High on Tulsa Heat
Old Omens/Thirty Tigers
Raw, Beautiful and Emotional Songs of Love and Hurt
Music touches people in many different ways and quite often it’s the circumstances of when you first hear a song or album that dictate your memories.
I discovered John Moreland only a week ago; when an e-buddy in Canada posted a couple of random YouTube videos on the Twitter. Out of curiosity I looked at a couple but one blew me away from the first couple of notes. That was John Moreland. I subsequently Googled him and within 24 hours his record company had sent me this download of his latest album.
So far; so ordinary.
Then last Friday I had a meeting with my Consultant who diagnosed me with early Prostate Cancer and he could book me in for an operation on Monday.
I have many thousands of hours of music on my computer and some classics on the iPhone; but for some reason I was drawn to John Moreland’s weary voice and incredibly personal songs as I waited in the hospital. The operation was a success but as the evening wore on the enormity of my situation hit me like a thunderbolt and when I woke at 1am listened over and over again to this album until 6.15 when I finally some peace.
That’s my story; and here’s the review.
When you see him you would never expect a man so huge and rugged to have such a soft and sensitive voice as glides out of the speakers on the opening track Hang Me In The Tulsa Stars. That magnificent voice and exquisitely picked acoustic guitar will instantly win the hearts of anyone who hears it that first time. The song itself; and most that follow, is poetically beautiful conjuring up a man hurt so much by life and love he can only find the words to express himself in a song.
Born in Kentucky and living in Tulsa since the age of 10 Moreland embodies the spirit of Americana in every which way; including all kinds of minutiae into his panoramic lyrics; none more so than the nostalgiafest of American Flags in Black and White. This is the opposite of the jingoist songs that come out of Music Row; but Moreland’s simplicity makes for a compelling four minutes as he speaks for (and about?) the silent majority.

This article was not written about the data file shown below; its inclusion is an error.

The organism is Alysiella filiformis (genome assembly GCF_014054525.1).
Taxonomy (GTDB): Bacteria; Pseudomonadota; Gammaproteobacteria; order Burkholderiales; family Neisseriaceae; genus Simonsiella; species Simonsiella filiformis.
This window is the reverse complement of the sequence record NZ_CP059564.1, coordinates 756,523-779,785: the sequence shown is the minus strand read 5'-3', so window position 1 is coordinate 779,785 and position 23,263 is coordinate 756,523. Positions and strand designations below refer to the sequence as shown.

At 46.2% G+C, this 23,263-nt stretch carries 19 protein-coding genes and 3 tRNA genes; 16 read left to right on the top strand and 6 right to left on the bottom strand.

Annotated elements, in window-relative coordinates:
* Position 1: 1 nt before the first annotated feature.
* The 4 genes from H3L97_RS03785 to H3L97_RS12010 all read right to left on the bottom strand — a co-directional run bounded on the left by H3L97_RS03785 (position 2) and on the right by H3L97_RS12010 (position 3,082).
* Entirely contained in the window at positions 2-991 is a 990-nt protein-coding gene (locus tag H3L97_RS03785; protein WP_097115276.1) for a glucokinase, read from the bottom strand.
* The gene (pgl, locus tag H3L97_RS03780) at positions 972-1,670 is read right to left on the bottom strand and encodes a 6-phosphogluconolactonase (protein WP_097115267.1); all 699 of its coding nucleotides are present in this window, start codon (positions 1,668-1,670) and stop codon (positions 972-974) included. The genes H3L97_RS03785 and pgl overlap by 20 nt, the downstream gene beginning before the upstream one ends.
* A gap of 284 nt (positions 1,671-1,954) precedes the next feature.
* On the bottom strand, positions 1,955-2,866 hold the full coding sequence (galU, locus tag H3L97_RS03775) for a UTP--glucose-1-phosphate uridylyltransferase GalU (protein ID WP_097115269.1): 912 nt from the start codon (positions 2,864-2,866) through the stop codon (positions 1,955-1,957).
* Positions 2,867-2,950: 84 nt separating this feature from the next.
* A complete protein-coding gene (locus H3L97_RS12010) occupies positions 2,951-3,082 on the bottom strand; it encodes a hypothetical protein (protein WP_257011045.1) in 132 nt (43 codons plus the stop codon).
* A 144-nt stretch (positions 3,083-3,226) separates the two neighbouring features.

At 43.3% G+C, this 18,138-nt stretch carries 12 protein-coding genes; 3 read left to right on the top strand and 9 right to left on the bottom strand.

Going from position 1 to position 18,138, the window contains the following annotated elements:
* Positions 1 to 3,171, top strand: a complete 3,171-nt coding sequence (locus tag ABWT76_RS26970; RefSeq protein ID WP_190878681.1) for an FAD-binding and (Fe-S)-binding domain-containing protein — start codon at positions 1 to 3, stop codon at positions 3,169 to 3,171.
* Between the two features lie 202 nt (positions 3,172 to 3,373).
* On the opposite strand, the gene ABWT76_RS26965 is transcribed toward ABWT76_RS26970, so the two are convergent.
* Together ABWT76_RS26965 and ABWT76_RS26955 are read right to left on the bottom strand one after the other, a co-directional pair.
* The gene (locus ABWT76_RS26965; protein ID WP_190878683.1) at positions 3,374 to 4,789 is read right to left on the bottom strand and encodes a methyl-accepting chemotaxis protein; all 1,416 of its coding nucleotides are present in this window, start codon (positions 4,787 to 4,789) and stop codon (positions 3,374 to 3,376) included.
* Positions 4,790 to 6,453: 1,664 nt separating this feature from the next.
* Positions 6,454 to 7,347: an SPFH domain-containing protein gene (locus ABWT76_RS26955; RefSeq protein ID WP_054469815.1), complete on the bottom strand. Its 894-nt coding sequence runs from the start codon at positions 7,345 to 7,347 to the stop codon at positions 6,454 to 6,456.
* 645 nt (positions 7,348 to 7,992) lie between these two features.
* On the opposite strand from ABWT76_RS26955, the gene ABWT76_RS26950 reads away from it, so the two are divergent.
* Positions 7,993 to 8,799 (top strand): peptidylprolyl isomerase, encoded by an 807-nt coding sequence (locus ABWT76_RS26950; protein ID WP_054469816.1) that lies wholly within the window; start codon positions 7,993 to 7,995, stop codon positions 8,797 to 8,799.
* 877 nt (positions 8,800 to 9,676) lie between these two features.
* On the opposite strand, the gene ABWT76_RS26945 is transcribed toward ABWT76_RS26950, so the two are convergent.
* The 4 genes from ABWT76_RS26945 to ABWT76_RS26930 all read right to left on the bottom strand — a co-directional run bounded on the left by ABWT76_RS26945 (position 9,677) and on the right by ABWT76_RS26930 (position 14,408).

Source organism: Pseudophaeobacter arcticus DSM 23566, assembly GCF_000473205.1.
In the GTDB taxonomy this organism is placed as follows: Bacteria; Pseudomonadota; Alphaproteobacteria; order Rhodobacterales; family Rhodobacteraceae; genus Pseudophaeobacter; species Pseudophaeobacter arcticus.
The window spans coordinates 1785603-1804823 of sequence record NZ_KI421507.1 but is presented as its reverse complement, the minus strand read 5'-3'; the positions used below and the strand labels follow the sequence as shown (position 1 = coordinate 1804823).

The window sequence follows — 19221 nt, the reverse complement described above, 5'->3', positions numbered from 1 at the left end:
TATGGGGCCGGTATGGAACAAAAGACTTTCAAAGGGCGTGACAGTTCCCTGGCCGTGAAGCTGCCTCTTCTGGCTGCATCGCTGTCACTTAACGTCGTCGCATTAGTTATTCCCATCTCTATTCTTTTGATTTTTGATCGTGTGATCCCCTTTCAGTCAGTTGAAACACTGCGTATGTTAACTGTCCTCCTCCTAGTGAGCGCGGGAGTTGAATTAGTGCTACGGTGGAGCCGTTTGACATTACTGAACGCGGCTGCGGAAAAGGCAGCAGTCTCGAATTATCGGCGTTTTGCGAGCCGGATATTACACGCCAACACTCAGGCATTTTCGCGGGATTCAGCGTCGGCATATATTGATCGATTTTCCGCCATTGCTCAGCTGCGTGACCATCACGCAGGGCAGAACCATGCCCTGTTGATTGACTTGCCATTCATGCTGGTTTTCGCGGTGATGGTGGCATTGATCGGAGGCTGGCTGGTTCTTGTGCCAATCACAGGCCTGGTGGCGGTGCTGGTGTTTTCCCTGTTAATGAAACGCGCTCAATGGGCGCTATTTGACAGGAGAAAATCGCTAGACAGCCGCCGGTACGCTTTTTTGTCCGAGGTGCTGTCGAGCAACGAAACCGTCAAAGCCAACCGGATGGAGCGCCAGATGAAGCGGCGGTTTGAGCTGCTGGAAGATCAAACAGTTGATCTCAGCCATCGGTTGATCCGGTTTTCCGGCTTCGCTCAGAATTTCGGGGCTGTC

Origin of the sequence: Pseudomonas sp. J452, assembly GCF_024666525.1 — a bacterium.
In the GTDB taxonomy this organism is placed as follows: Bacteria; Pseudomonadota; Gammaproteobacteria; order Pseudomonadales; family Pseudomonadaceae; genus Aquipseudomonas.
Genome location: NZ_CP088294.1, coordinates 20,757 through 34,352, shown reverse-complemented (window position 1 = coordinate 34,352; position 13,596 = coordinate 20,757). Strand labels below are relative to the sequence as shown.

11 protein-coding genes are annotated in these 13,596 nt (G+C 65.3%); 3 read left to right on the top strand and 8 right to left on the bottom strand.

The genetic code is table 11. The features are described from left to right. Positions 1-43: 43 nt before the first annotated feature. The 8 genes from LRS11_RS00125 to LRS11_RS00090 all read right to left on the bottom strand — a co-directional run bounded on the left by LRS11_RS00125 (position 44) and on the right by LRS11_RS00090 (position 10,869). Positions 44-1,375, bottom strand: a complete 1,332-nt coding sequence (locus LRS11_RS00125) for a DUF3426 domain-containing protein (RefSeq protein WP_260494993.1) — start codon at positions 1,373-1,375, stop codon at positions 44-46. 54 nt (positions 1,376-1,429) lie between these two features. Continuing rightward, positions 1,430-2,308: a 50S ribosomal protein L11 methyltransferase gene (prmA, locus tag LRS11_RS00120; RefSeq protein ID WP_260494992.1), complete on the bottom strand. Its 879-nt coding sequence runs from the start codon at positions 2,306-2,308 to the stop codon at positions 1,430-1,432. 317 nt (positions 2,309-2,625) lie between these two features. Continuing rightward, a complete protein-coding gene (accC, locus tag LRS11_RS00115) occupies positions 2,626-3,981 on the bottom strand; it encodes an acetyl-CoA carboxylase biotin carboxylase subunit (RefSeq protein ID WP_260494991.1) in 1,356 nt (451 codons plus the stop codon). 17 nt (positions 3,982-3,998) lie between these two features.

Most tracks are Moreland and guitar but occasionally he employs a band and on Sad Baptist Rain he gives all those Alt. Country bands a run for their money as he re-lives the time as a teenager her found himself rebelling against his Baptist upbringing by drinking beer and going to Punk Rock gigs. I could easily live with another album in the same vein.
We go back to basics on White Flag; where Moreland couldn’t sound any more fragile; even close to tears as he fights to save his relationship; but we never get to hear the outcome as he leaves that to our imagination.
The two songs that got me through Monday night were Cherokee and Hearts Too Heavy. Both are completely different but both touched me in ways I can hardly explain. On Hearts Too Heavy Moreland spoke to me directly and made me question many of my relationships; as he does in the soft Rock song.
Cherokee on the other hand had me bawling like a baby when he muttered the opening lines, “I guess I got a taste for poison/I’ve given up on ever being well/I keep mining the horizon/digging for lies I’m yet to tell/I wish that you were hear to softly say my name/calm down all the chemicals tearing through my brain.”
To most other listeners this will still be an extra special, brittle love song; but to me and mine……Well; it’s a little bit extra special.
The album is bookended with the deceptively jaunty beat of High on Tulsa Heat. This time the band manage to mask another beautiful and fragile song of love with a waltz; but story of adopted home town of Tulsa is still dark as the singer relishes the opportunity to return to his ‘safe place’ as soon as possible.
John Moreland is a rare find in this cluttered musical landscape; his songs are all raw and heartfelt but his voice and way with a tune means you don’t have to be the same ‘dark place’ I was to ‘get it.’
This album and singer will appeal to fans of all the great Americana singer-songwriters from James Taylor through Townes Van Zandt and closing with the likes of Jake Bugg.
Released April 2015